Gee, I wonder what it's like to have your opinion ignored by decision makers? Well before George Floyd died, dozens of Austin groups called for Brian Manley's ouster, and we still can't get rid of him!

In many ways - whether regarding police accountability, bail reform, budgeting, arrest policies for marijuana, or other matters - law enforcement leaders appear unprepared to accept civilian leadership, or at least that's a theme that keeps cropping up. That's 100% what led to Brian Manley's troubles in Austin. The council would pass resolutions, directives, budget riders, you name it, and he continually kicked the reform can down the road. Finally, well before the George Floyd protests began, a huge swath of the community wanted him gone. I bet Spencer Cronk wishes he'd swapped Manley for Chief Hall back in April!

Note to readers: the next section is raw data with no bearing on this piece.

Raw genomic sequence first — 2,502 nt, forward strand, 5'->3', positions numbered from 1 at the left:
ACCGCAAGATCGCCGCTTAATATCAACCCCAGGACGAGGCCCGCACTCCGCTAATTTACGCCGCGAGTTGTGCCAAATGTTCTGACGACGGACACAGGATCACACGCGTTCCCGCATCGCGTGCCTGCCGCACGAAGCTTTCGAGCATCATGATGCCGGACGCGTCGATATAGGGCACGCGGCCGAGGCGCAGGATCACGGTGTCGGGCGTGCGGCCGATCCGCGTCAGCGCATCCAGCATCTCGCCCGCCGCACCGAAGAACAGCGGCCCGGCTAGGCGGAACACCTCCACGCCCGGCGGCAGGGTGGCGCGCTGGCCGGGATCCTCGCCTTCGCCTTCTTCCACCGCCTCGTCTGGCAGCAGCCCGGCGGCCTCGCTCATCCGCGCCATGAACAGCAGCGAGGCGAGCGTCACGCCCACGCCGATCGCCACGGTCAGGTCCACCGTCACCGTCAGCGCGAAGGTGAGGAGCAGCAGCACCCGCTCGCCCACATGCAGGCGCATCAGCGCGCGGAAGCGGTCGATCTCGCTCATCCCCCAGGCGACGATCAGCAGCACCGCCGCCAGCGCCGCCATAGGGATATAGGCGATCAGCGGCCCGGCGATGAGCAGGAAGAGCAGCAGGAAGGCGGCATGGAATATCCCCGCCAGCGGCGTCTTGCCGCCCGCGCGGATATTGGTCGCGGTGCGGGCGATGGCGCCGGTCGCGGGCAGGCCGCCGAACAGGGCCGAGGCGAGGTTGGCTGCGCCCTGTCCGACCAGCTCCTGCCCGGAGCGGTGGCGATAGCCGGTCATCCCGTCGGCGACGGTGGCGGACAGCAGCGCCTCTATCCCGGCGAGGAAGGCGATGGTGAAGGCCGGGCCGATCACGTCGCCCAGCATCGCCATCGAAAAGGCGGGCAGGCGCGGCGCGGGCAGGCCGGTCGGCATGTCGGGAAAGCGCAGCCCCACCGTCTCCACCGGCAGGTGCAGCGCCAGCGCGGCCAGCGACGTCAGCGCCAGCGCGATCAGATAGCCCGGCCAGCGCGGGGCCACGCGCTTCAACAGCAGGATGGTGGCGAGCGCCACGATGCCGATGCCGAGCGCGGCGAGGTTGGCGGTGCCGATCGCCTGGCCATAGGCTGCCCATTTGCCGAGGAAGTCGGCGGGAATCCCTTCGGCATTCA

Chief Hall wasn't perfect. Her department's response to protests this summer was regrettably violent and ham handed and she seemed to be less of a reformer than perhaps "reform-tolerant." Grits didn't view her as a champion of change in Dallas, but neither was she its biggest opponent. (That would be the police union.)

Still, that Renee Hall is gone in Dallas and Chief Manley - a much more energetic reform opponent - remains in charge of the Austin Police Department speaks to the unpredictable nature of protest movements. How officialdom reacts can be quite localized and based on a handful of individuals' personal decisions. That's true both of Chief Hall's decision to leave and also Austin City Manager Spencer Cronk's decision to stake his own tenure on Chief Manley after the City Council issued a unanimous "no confidence" vote criticizing his leadership.

Sunday, September 13, 2020